Auditor: State is hampered in protecting public from rogue doctors
June 7, 2007
• Says there’s inconsistent monitoring, inadequate oversight
• Public's safety at risk, says report
California’s physician diversion program does not always require a physician to immediately stop practicing medicine after testing positive for alcohol or a nonprescribed or prohibited drug, thus putting the public's safety at risk, says a report Thursday by state Auditor Elaine Howle.
That’s one of the problems Ms. Howle’s investigation has uncovered.
The physician diversion program is designed to rehabilitate physicians impaired by substance abuse or by mental health disorders.
Other problems found by the audit include:
• The diversion program does not adequately ensure that it receives required monitoring reports from its participants' treatment providers and work-site monitors.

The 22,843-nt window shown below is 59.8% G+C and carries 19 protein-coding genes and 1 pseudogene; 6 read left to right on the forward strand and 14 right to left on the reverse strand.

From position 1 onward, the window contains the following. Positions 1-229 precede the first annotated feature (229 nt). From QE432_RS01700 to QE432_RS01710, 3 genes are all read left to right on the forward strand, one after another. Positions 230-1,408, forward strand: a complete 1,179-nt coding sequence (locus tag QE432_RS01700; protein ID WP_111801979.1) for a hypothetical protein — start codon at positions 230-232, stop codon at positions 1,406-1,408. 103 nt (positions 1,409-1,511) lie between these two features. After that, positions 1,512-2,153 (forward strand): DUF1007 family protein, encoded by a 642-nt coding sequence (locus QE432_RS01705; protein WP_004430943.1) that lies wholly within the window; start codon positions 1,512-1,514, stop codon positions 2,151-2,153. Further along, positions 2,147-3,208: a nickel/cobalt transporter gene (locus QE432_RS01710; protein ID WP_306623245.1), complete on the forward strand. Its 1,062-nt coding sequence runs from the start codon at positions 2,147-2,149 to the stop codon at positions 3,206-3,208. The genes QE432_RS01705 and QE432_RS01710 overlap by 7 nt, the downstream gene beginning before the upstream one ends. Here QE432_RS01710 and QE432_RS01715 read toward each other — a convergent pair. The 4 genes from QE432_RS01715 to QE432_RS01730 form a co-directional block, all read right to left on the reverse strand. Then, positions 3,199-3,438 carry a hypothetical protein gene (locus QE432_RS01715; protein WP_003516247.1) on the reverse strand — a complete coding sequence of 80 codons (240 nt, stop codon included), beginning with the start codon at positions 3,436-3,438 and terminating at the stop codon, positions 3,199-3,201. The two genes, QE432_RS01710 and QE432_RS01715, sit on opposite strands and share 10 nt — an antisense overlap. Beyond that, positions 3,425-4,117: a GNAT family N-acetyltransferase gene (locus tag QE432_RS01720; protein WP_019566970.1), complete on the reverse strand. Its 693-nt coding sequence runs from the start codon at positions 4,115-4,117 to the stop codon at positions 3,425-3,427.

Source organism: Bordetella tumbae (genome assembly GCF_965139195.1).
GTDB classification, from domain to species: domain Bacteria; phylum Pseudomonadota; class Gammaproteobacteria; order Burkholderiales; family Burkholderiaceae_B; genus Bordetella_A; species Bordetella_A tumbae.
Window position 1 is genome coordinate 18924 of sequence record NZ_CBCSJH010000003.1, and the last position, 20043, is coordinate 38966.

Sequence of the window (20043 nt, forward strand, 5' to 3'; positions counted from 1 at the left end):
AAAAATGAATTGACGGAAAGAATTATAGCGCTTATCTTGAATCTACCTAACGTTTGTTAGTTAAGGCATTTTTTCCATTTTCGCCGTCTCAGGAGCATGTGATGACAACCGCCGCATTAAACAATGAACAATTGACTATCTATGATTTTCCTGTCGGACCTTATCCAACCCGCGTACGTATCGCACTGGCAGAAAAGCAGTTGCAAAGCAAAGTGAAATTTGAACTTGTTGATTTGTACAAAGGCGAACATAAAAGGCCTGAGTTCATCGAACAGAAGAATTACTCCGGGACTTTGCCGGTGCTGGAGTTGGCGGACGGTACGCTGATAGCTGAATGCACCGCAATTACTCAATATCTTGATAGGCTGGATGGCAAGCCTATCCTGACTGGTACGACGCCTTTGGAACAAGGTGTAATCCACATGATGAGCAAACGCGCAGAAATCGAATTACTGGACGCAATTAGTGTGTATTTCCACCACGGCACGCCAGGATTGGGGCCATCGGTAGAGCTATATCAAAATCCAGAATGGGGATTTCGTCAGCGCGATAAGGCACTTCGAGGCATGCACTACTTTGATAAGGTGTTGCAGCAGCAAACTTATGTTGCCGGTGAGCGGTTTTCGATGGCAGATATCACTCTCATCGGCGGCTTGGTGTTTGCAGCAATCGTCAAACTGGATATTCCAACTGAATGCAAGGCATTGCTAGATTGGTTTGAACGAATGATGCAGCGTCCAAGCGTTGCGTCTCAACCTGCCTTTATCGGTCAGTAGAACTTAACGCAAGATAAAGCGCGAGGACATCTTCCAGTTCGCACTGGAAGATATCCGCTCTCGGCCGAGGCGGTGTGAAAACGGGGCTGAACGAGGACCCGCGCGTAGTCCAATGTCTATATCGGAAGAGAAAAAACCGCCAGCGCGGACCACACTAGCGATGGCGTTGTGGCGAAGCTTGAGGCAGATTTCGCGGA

• The diversion program has reduced the amount of time it takes to bring new participants into the program and begin drug testing, but the timeliness of testing falls short of its goal.
• Twenty-six percent of drug tests in June and October 2006 were not performed as randomly scheduled.
• The diversion program's current process for reconciling its scheduled drug tests with the actual drug tests performed needs to be improved.
• The diversion program has not been formally evaluating its collectors, group facilitators, and diversion evaluation committee members to determine how well they are meeting program standards.
• The medical board has not provided consistently effective oversight of the diversion program.
Among other things, the report recommends that practicing physicians should be immediately removed from work when they test positive for drugs.
The Medical Board of California, which administers the physician diversion program, agrees with each recommendation and says it’s already made changes in response to the audit, Ms. Howle says.